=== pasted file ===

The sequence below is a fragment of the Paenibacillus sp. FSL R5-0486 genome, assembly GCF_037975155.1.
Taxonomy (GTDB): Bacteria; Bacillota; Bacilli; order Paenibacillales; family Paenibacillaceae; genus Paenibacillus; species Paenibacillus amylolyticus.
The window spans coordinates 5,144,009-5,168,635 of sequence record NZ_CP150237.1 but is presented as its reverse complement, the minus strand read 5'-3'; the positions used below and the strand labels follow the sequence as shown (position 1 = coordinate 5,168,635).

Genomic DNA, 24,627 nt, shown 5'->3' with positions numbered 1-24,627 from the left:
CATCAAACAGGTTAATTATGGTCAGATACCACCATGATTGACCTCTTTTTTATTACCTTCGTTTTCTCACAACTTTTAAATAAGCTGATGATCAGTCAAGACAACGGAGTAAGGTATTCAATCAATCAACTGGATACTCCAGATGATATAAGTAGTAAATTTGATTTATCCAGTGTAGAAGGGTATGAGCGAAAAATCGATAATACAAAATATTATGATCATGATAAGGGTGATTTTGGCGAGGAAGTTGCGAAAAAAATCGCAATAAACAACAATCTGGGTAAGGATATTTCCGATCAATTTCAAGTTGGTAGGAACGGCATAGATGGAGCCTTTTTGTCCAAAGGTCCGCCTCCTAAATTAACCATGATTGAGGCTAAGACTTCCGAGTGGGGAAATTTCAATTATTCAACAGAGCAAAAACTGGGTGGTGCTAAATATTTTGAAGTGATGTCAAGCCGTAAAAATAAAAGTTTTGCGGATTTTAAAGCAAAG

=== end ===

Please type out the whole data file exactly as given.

The sequence below is a fragment of the Paenibacillus sp. FSL R5-0486 genome, assembly GCF_037975155.1.
Taxonomy (GTDB): Bacteria; Bacillota; Bacilli; order Paenibacillales; family Paenibacillaceae; genus Paenibacillus; species Paenibacillus amylolyticus.
The window spans coordinates 5,144,009-5,168,635 of sequence record NZ_CP150237.1 but is presented as its reverse complement, the minus strand read 5'-3'; the positions used below and the strand labels follow the sequence as shown (position 1 = coordinate 5,168,635).

Genomic DNA, 24,627 nt, shown 5'->3' with positions numbered 1-24,627 from the left:
CATCAAACAGGTTAATTATGGTCAGATACCACCATGATTGACCTCTTTTTTATTACCTTCGTTTTCTCACAACTTTTAAATAAGCTGATGATCAGTCAAGACAACGGAGTAAGGTATTCAATCAATCAACTGGATACTCCAGATGATATAAGTAGTAAATTTGATTTATCCAGTGTAGAAGGGTATGAGCGAAAAATCGATAATACAAAATATTATGATCATGATAAGGGTGATTTTGGCGAGGAAGTTGCGAAAAAAATCGCAATAAACAACAATCTGGGTAAGGATATTTCCGATCAATTTCAAGTTGGTAGGAACGGCATAGATGGAGCCTTTTTGTCCAAAGGTCCGCCTCCTAAATTAACCATGATTGAGGCTAAGACTTCCGAGTGGGGAAATTTCAATTATTCAACAGAGCAAAAACTGGGTGGTGCTAAATATTTTGAAGTGATGTCAAGCCGTAAAAATAAAAGTTTTGCGGATTTTAAAGCAAAG